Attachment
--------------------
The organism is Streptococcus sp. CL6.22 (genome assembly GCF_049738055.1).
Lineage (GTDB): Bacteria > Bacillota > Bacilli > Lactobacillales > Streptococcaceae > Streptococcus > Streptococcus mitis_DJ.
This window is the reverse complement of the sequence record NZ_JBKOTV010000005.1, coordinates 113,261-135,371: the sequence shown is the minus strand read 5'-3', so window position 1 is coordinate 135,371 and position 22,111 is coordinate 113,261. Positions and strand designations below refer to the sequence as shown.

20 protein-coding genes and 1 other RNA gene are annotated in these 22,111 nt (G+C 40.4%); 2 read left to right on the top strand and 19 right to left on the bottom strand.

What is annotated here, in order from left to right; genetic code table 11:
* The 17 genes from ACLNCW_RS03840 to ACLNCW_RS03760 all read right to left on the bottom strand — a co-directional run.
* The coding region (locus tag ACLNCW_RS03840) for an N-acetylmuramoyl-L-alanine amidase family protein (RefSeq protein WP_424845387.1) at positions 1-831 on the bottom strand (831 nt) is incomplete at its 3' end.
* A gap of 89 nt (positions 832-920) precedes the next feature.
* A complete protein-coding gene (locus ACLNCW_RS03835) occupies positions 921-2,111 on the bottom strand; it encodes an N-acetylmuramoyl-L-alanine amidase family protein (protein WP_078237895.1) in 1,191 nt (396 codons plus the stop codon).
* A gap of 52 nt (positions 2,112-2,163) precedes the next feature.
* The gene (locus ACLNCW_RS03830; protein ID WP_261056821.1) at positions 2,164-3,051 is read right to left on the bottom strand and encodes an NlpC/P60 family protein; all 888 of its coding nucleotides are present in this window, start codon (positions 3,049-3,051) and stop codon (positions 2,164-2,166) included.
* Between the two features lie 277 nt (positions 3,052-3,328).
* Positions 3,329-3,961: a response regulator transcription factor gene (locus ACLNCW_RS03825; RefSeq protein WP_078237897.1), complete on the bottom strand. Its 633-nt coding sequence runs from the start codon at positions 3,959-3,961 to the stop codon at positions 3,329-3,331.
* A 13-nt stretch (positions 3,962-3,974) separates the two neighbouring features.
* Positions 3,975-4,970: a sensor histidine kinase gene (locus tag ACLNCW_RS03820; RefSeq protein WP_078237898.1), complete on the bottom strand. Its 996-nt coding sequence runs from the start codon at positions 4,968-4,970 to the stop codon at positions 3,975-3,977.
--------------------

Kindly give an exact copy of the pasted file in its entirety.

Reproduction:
The organism is Streptococcus sp. CL6.22 (genome assembly GCF_049738055.1).
Lineage (GTDB): Bacteria > Bacillota > Bacilli > Lactobacillales > Streptococcaceae > Streptococcus > Streptococcus mitis_DJ.
This window is the reverse complement of the sequence record NZ_JBKOTV010000005.1, coordinates 113,261-135,371: the sequence shown is the minus strand read 5'-3', so window position 1 is coordinate 135,371 and position 22,111 is coordinate 113,261. Positions and strand designations below refer to the sequence as shown.

20 protein-coding genes and 1 other RNA gene are annotated in these 22,111 nt (G+C 40.4%); 2 read left to right on the top strand and 19 right to left on the bottom strand.

What is annotated here, in order from left to right; genetic code table 11:
* The 17 genes from ACLNCW_RS03840 to ACLNCW_RS03760 all read right to left on the bottom strand — a co-directional run.
* The coding region (locus tag ACLNCW_RS03840) for an N-acetylmuramoyl-L-alanine amidase family protein (RefSeq protein WP_424845387.1) at positions 1-831 on the bottom strand (831 nt) is incomplete at its 3' end.
* A gap of 89 nt (positions 832-920) precedes the next feature.
* A complete protein-coding gene (locus ACLNCW_RS03835) occupies positions 921-2,111 on the bottom strand; it encodes an N-acetylmuramoyl-L-alanine amidase family protein (protein WP_078237895.1) in 1,191 nt (396 codons plus the stop codon).
* A gap of 52 nt (positions 2,112-2,163) precedes the next feature.
* The gene (locus ACLNCW_RS03830; protein ID WP_261056821.1) at positions 2,164-3,051 is read right to left on the bottom strand and encodes an NlpC/P60 family protein; all 888 of its coding nucleotides are present in this window, start codon (positions 3,049-3,051) and stop codon (positions 2,164-2,166) included.
* Between the two features lie 277 nt (positions 3,052-3,328).
* Positions 3,329-3,961: a response regulator transcription factor gene (locus ACLNCW_RS03825; RefSeq protein WP_078237897.1), complete on the bottom strand. Its 633-nt coding sequence runs from the start codon at positions 3,959-3,961 to the stop codon at positions 3,329-3,331.
* A 13-nt stretch (positions 3,962-3,974) separates the two neighbouring features.
* Positions 3,975-4,970: a sensor histidine kinase gene (locus tag ACLNCW_RS03820; RefSeq protein WP_078237898.1), complete on the bottom strand. Its 996-nt coding sequence runs from the start codon at positions 4,968-4,970 to the stop codon at positions 3,975-3,977.